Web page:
It’s rare that a solution comes along and just rips out everything that came before. Mostly we adapt to change by layering it in. I’ve been thinking about this on a personal level too. How can I change multiple things, as personal habits, but where each changed behaviour reinforces the others? Its clear that I can get to the gym in the morning because I create a new habit (or layer in a new behaviour) of getting my bag ready the night before, and leaving it by the door. In order to stop myself from looking at my phone so much I’m going to start wearing a watch because I often look at my phone just to know what time it is, and then get sucked into all kinds of non-value added. Companies and their customer engagement could benefit from thinking in these terms too.
Brian Roemmele coined the term VoiceFirst (#voicefirst) to mean that our most natural interaction mode with the world around us is Voice. We even “talk to ourselves” in our own heads, we talk to our own brains, we try to coach ourselves towards better behaviours. Speaking out loud to tell objects, services and systems what we want is inherently more natural than typing. Many took this to mean “we will do it all over voice”. We ask Alexa to order sushi and Alexa remembers my favourite restaurant and I simply ask for what I want to be delivered. But voicefirst does not mean voice only, as Brian is at pains to point out. I may want to see a picture of the dish or see a quick video on how it is prepared. I may ask this to be shown on my nearest screen, which happens to be my new Samsung TV. Voice will be layered in with other channels and services.
It’s the same with messengers. In some cases, you might ask a few questions such as ”what time is the hotel car park open until”, and “is there a charge”, “can I reserve a place?” A quick back and forth to book my room and I can also reserve a parking place. A scannable QR is shared to my messenger which I show to the automated barrier to gain entry. I may even get a notification over messenger to remind me that the car park closes in an hour’s time. This is an ideal use case for customer engagement and a messenger interaction.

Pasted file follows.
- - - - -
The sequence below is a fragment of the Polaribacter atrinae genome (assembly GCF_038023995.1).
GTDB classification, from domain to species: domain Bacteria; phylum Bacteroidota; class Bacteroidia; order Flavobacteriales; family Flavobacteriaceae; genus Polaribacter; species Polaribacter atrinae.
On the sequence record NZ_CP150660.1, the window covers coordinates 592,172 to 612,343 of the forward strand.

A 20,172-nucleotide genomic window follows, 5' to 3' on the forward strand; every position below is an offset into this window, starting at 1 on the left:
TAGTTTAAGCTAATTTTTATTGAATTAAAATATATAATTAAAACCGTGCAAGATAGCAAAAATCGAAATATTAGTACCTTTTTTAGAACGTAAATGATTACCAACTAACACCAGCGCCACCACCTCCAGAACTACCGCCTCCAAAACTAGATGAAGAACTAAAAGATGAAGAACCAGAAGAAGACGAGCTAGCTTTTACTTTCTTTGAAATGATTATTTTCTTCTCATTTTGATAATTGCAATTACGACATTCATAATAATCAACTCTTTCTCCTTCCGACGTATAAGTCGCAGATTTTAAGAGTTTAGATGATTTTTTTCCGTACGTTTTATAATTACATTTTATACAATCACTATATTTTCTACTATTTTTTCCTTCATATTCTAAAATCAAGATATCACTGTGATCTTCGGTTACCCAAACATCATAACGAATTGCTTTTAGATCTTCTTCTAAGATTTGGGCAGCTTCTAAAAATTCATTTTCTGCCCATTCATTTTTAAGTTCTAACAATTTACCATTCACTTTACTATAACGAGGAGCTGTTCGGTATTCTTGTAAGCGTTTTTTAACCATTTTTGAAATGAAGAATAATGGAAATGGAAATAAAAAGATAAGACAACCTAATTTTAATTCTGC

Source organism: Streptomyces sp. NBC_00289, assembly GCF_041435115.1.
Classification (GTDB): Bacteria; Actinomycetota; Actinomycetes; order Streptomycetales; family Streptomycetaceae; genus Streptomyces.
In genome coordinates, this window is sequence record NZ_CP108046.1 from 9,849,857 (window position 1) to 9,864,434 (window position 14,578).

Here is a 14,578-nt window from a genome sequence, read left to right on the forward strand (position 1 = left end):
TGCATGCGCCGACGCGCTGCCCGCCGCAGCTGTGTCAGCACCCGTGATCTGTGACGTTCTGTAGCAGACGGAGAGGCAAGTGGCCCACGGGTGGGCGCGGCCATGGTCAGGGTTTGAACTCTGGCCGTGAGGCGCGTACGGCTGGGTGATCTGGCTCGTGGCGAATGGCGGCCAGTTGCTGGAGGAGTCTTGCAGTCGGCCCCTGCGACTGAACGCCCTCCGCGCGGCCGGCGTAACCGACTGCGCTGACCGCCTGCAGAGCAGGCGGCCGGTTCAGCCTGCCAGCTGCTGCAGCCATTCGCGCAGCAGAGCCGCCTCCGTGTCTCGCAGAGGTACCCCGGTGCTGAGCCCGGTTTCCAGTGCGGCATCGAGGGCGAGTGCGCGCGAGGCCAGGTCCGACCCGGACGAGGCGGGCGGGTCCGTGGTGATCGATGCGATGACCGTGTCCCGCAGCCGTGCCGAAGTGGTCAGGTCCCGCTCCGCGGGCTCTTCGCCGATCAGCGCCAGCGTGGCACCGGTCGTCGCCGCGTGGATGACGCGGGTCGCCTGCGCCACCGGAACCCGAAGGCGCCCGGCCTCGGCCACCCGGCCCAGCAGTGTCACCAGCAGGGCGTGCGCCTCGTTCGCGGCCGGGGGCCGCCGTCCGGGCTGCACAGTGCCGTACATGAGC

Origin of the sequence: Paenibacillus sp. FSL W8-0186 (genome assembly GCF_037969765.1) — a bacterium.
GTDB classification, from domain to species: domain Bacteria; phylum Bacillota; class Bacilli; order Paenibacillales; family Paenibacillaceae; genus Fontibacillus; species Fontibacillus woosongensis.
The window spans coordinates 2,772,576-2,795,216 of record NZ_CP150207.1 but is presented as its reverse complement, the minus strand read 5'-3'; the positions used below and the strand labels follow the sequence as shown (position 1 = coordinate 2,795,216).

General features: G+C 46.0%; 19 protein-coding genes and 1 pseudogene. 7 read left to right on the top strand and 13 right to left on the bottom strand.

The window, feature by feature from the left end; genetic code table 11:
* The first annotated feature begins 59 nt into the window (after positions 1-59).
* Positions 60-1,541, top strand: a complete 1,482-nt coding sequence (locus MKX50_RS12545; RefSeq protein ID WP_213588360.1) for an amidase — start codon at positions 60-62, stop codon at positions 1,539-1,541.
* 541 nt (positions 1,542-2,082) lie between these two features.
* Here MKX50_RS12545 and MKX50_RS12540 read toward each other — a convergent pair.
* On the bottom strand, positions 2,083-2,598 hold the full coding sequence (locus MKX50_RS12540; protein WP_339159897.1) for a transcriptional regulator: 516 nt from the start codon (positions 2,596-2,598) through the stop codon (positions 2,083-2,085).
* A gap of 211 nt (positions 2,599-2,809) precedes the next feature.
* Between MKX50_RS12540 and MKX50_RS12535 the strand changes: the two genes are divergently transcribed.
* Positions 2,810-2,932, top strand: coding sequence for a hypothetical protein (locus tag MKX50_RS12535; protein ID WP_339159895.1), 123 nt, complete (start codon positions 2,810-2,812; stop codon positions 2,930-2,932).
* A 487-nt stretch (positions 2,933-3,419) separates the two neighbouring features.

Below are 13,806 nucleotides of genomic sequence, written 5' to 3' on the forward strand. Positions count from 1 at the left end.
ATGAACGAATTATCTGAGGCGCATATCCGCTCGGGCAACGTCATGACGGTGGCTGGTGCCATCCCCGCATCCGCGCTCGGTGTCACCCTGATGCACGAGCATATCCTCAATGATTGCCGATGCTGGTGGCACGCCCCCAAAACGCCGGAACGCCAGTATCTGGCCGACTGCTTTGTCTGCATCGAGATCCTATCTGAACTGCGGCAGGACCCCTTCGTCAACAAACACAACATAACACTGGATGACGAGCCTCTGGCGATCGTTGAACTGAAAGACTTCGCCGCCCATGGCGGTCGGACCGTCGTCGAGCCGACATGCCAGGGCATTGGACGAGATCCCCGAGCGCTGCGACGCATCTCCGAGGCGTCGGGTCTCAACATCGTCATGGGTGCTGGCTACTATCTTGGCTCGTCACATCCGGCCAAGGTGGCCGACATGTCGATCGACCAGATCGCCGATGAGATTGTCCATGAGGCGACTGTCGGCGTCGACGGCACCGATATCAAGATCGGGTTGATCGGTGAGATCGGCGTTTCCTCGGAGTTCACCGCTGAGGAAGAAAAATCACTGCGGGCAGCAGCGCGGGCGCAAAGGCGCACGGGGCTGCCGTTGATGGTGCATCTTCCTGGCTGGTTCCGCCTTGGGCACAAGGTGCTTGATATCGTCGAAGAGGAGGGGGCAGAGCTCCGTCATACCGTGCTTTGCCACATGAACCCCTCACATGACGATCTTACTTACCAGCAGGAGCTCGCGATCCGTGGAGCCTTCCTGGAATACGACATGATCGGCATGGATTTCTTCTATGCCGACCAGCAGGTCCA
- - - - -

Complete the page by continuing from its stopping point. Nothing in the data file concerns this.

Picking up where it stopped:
Messenger interactions can also be blended with other services as part of an overall solution. In this case, a retailer using the Amazon marketplace didn’t know its end customer, so it used messenger to gather more information and build more customer intelligence. When it had a delivery address the retailer cross referenced this detail with Facebook Custom Audiences and in over half the cases it was able to identify the end customer. In this case Messenger was working as part of a customer feedback and data gathering process.
Webio are also working with companies that are using conversational forms like Typeform in a similar fashion. In a conversation between an agent and a customer, the company might want to conduct a short survey or information gathering exercise. This could be an ideal opportunity to gather or update information that is crucial to your ongoing customer relationship. Understanding that this could be the best time to ask for that information is an example of great layering in of questions.
The power of ‘layering in’ is that it is compounding. You are not only communicating effectively with the customer (engagement), but also decreasing your cost of contact (through automation) while also gathering more customer information (intelligence). Webio have found similar advantages in layering in human interaction into the automated conversation. Small changes in organisational habits such as data gathering at the point of customer interaction, can become part of an overall effort to transform your customer engagement and your business.